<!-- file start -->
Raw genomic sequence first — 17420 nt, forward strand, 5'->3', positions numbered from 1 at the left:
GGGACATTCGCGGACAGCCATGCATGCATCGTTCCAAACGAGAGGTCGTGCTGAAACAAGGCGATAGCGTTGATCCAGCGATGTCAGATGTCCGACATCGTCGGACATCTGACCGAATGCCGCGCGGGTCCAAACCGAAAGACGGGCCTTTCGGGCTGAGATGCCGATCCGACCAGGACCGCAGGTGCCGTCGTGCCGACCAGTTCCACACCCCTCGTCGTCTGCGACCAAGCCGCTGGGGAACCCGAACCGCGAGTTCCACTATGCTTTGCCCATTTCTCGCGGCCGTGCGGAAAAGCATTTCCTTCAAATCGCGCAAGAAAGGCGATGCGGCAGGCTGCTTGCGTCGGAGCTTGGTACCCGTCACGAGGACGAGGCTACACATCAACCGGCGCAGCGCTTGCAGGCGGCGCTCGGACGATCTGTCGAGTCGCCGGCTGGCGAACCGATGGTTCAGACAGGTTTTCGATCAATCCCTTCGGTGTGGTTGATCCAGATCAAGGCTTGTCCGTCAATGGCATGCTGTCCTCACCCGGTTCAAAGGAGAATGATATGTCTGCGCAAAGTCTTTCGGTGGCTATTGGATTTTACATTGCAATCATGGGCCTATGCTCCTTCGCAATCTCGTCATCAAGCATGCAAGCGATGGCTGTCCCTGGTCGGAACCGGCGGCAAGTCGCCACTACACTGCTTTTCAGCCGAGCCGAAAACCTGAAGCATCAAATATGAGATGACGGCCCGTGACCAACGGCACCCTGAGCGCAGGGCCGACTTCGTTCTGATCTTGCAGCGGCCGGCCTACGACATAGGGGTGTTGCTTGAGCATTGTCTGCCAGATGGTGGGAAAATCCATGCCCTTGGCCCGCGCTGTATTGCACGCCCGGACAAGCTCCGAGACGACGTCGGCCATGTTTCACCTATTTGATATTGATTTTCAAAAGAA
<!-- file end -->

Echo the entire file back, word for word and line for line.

Raw genomic sequence first — 17420 nt, forward strand, 5'->3', positions numbered from 1 at the left:
GGGACATTCGCGGACAGCCATGCATGCATCGTTCCAAACGAGAGGTCGTGCTGAAACAAGGCGATAGCGTTGATCCAGCGATGTCAGATGTCCGACATCGTCGGACATCTGACCGAATGCCGCGCGGGTCCAAACCGAAAGACGGGCCTTTCGGGCTGAGATGCCGATCCGACCAGGACCGCAGGTGCCGTCGTGCCGACCAGTTCCACACCCCTCGTCGTCTGCGACCAAGCCGCTGGGGAACCCGAACCGCGAGTTCCACTATGCTTTGCCCATTTCTCGCGGCCGTGCGGAAAAGCATTTCCTTCAAATCGCGCAAGAAAGGCGATGCGGCAGGCTGCTTGCGTCGGAGCTTGGTACCCGTCACGAGGACGAGGCTACACATCAACCGGCGCAGCGCTTGCAGGCGGCGCTCGGACGATCTGTCGAGTCGCCGGCTGGCGAACCGATGGTTCAGACAGGTTTTCGATCAATCCCTTCGGTGTGGTTGATCCAGATCAAGGCTTGTCCGTCAATGGCATGCTGTCCTCACCCGGTTCAAAGGAGAATGATATGTCTGCGCAAAGTCTTTCGGTGGCTATTGGATTTTACATTGCAATCATGGGCCTATGCTCCTTCGCAATCTCGTCATCAAGCATGCAAGCGATGGCTGTCCCTGGTCGGAACCGGCGGCAAGTCGCCACTACACTGCTTTTCAGCCGAGCCGAAAACCTGAAGCATCAAATATGAGATGACGGCCCGTGACCAACGGCACCCTGAGCGCAGGGCCGACTTCGTTCTGATCTTGCAGCGGCCGGCCTACGACATAGGGGTGTTGCTTGAGCATTGTCTGCCAGATGGTGGGAAAATCCATGCCCTTGGCCCGCGCTGTATTGCACGCCCGGACAAGCTCCGAGACGACGTCGGCCATGTTTCACCTATTTGATATTGATTTTCAAAAGAA